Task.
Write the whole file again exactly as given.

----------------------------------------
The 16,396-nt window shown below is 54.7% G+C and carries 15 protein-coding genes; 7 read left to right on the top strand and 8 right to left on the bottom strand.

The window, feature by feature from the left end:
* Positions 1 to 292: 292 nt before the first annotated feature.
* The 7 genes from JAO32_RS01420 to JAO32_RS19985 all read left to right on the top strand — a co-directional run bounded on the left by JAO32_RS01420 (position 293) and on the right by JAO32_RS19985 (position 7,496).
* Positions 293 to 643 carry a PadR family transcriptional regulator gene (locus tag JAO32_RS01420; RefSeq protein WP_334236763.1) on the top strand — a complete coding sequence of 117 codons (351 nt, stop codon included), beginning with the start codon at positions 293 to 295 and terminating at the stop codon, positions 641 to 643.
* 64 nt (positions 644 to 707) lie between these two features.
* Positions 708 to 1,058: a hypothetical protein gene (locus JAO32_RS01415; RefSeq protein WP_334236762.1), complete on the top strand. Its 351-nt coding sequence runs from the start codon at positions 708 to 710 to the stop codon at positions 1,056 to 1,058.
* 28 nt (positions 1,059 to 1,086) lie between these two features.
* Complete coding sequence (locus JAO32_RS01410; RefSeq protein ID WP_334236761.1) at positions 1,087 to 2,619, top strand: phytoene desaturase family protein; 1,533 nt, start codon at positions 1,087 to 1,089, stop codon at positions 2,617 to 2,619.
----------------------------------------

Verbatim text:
The 16,396-nt window shown below is 54.7% G+C and carries 15 protein-coding genes; 7 read left to right on the top strand and 8 right to left on the bottom strand.

The window, feature by feature from the left end:
* Positions 1 to 292: 292 nt before the first annotated feature.
* The 7 genes from JAO32_RS01420 to JAO32_RS19985 all read left to right on the top strand — a co-directional run bounded on the left by JAO32_RS01420 (position 293) and on the right by JAO32_RS19985 (position 7,496).
* Positions 293 to 643 carry a PadR family transcriptional regulator gene (locus tag JAO32_RS01420; RefSeq protein WP_334236763.1) on the top strand — a complete coding sequence of 117 codons (351 nt, stop codon included), beginning with the start codon at positions 293 to 295 and terminating at the stop codon, positions 641 to 643.
* 64 nt (positions 644 to 707) lie between these two features.
* Positions 708 to 1,058: a hypothetical protein gene (locus JAO32_RS01415; RefSeq protein WP_334236762.1), complete on the top strand. Its 351-nt coding sequence runs from the start codon at positions 708 to 710 to the stop codon at positions 1,056 to 1,058.
* 28 nt (positions 1,059 to 1,086) lie between these two features.
* Complete coding sequence (locus JAO32_RS01410; RefSeq protein ID WP_334236761.1) at positions 1,087 to 2,619, top strand: phytoene desaturase family protein; 1,533 nt, start codon at positions 1,087 to 1,089, stop codon at positions 2,617 to 2,619.